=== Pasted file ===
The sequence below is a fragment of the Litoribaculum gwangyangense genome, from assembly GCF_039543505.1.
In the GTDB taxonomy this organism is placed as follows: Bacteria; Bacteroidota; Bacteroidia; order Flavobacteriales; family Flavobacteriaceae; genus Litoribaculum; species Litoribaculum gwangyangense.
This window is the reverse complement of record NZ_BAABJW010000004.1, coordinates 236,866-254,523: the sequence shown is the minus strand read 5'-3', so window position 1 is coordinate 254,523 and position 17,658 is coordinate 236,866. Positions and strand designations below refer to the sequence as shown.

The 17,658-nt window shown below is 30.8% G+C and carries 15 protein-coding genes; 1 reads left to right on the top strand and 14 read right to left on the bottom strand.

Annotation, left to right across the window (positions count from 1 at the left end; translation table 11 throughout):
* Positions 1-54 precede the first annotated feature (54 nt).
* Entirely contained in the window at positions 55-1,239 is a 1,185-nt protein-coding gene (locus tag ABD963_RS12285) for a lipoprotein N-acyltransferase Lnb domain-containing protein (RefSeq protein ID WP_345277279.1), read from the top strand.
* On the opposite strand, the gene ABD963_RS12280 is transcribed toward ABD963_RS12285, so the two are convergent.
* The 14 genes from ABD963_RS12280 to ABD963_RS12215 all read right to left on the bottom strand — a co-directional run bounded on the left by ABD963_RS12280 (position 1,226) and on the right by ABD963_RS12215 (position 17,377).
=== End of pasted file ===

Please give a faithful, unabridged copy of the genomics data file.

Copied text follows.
The sequence below is a fragment of the Litoribaculum gwangyangense genome, from assembly GCF_039543505.1.
In the GTDB taxonomy this organism is placed as follows: Bacteria; Bacteroidota; Bacteroidia; order Flavobacteriales; family Flavobacteriaceae; genus Litoribaculum; species Litoribaculum gwangyangense.
This window is the reverse complement of record NZ_BAABJW010000004.1, coordinates 236,866-254,523: the sequence shown is the minus strand read 5'-3', so window position 1 is coordinate 254,523 and position 17,658 is coordinate 236,866. Positions and strand designations below refer to the sequence as shown.

The 17,658-nt window shown below is 30.8% G+C and carries 15 protein-coding genes; 1 reads left to right on the top strand and 14 read right to left on the bottom strand.

Annotation, left to right across the window (positions count from 1 at the left end; translation table 11 throughout):
* Positions 1-54 precede the first annotated feature (54 nt).
* Entirely contained in the window at positions 55-1,239 is a 1,185-nt protein-coding gene (locus tag ABD963_RS12285) for a lipoprotein N-acyltransferase Lnb domain-containing protein (RefSeq protein ID WP_345277279.1), read from the top strand.
* On the opposite strand, the gene ABD963_RS12280 is transcribed toward ABD963_RS12285, so the two are convergent.
* The 14 genes from ABD963_RS12280 to ABD963_RS12215 all read right to left on the bottom strand — a co-directional run bounded on the left by ABD963_RS12280 (position 1,226) and on the right by ABD963_RS12215 (position 17,377).